• Asparagus
  • Uncooked Jerusalem artichokes
  • Uncooked dandelion greens
  • Green bananas
  • Fresh seaweed

Whole grains, fruits, and vegetables, and legumes are additional beneficial sources.

It's vital to keep in mind that abruptly increasing consumption can cause indigestion and flatulence, especially in people with irritable bowel syndrome, so gradually increase intake to allow your tolerance to increase.


Live microorganisms found in probiotic-containing foods immediately boost the number of beneficial microbes in your stomach.

The average person's stomach has about 1000 different types of bacteria. Probiotic food consumption on a regular basis can increase both the variety and number of healthy species.

Consuming a range of probiotic foods is vital because they each contain a unique strain (species) of microorganisms, much as it is important to consume a variety of prebiotic foods to feed various types of bacteria. Kefir, kimchi, sauerkraut, yogurt, kombucha, and several other fermented and cultured foods are examples of these foods.

Particular health issues will directly result from a lack of certain species. For instance, the family or genus Lactobacillus suppresses the overgrowth of the Candida yeast. Yeast infections are brought on by the overgrowth of a dangerous family of fungus called Candida. Yogurt contains specific lactobacillus strains.

The two most prevalent groups (what's known as a Genus) are Bifidobacterium and Lactobacillus (from which most probiotic supplements are made). While Bifidobacterium is mostly present in the large intestine/colon, Lactobacillus is mostly located in the vagina and small intestine.

There are a number of species with specific roles within each Genus (like Bifidobacterium longum, which is associated with digestion and immunity). There are various strains of each type of species, each of which has a distinct advantage.

How Do I Choose the Best Supplement for Probiotics?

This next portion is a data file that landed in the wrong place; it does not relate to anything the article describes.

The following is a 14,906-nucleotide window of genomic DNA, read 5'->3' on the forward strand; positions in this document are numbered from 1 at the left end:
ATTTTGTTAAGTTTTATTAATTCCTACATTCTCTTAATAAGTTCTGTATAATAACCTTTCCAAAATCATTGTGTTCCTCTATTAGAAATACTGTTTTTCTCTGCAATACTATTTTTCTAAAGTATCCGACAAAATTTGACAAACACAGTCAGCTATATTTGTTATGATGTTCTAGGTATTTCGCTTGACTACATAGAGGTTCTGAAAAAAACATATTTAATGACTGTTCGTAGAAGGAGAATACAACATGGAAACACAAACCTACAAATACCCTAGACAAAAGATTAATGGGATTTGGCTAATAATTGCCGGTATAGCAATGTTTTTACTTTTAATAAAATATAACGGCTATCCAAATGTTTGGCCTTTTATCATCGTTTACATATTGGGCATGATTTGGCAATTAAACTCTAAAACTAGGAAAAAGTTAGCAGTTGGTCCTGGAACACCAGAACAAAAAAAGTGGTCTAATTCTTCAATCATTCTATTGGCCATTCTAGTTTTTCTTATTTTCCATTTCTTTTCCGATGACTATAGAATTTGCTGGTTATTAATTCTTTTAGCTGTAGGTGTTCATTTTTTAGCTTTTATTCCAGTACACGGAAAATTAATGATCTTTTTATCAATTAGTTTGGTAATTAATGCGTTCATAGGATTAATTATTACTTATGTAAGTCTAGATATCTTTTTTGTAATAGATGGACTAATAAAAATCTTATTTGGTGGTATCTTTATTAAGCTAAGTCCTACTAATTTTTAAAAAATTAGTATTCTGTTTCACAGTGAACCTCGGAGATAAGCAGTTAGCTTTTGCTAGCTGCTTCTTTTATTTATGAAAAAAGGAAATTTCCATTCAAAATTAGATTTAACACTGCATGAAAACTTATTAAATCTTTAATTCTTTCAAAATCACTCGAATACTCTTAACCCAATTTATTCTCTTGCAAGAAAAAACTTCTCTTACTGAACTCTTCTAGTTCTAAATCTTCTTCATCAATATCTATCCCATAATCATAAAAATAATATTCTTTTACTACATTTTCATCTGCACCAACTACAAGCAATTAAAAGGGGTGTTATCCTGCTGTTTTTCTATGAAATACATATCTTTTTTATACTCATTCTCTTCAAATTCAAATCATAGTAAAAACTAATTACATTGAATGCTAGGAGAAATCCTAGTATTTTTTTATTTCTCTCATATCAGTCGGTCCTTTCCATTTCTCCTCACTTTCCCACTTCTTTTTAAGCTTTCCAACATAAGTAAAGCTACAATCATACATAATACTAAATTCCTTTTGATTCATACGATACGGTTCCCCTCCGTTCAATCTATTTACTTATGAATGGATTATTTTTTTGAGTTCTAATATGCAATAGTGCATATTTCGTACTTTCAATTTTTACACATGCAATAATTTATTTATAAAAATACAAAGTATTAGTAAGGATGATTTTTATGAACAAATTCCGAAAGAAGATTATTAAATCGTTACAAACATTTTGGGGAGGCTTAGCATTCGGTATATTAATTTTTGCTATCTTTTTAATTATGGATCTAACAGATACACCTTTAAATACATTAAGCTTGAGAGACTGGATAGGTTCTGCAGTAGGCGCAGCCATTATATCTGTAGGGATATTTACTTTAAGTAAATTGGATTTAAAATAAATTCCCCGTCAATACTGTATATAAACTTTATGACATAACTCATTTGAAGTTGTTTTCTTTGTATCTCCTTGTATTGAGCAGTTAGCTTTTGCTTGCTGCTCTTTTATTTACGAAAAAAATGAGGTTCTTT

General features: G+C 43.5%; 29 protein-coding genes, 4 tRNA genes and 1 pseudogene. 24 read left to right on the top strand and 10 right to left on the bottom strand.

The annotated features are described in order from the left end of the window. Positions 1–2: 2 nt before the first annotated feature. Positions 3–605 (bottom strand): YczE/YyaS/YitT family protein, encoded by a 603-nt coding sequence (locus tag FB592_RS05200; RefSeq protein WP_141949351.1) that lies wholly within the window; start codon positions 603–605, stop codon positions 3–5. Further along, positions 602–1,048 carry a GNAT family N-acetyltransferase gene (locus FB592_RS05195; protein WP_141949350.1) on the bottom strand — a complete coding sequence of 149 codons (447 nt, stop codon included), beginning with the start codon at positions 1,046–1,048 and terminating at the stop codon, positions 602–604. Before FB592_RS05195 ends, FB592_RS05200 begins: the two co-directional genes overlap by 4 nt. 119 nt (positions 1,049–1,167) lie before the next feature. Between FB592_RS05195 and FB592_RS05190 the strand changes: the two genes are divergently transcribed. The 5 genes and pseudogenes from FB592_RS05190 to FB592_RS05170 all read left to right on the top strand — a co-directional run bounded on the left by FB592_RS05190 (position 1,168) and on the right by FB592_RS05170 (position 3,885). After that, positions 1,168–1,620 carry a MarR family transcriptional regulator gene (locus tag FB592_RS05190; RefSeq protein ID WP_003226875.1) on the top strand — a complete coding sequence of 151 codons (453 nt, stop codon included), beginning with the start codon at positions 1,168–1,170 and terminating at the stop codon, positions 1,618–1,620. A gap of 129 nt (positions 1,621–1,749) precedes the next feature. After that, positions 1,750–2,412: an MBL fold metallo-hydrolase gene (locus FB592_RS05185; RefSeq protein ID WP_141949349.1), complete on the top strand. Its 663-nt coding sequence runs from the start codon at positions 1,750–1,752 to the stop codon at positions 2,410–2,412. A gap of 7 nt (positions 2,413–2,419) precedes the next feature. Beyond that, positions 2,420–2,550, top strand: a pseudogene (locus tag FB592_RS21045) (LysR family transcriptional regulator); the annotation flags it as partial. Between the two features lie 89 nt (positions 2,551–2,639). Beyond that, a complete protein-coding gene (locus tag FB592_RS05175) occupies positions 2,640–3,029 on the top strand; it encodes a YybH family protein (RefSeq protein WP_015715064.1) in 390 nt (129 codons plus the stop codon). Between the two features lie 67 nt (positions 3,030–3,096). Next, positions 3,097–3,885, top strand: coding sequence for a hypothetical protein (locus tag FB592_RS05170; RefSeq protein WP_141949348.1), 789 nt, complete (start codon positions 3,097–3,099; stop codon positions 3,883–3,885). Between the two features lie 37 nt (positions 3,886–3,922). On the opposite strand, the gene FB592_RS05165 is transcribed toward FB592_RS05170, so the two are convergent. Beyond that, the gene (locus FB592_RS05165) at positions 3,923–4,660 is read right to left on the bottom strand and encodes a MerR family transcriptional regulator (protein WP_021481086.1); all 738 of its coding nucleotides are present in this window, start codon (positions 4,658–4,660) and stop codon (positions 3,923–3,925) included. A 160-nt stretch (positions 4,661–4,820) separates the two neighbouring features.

Here are a few things to think about when searching for a probiotic:

1. Research

Make sure the company is utilizing strains that have been supported by studies. Verify that the strains have been studied and shown to work together because improperly combined strains may have negative effects (the best companies will link the studies they base their formula on).

Buy a probiotic supplement designed specifically to address the issues you want it to deal with.

2. Strength

Choosing a probiotic that has at least a billion colony forming units (CFU) overall is a decent rule of thumb.

3. Make Sure it's Stable

Choose a probiotic that contains strains from the most researched Genus (such as Lactobacillus) and avoid those that are made entirely of Bifidobacterium, which are delicate and may not withstand stomach acid.

To ensure that the probiotic survives to populate the large intestine, choose a probiotic that is delayed-release and encapsulated, or otherwise naturally preserved.

4. Additional components

Verify that the other substances support whatever it is you're seeking to treat rather than working against it. For instance, consuming too much prebiotic fiber all at once could make your stomach pain worse.

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How Do I Choose the Best Supplement for Probiotics?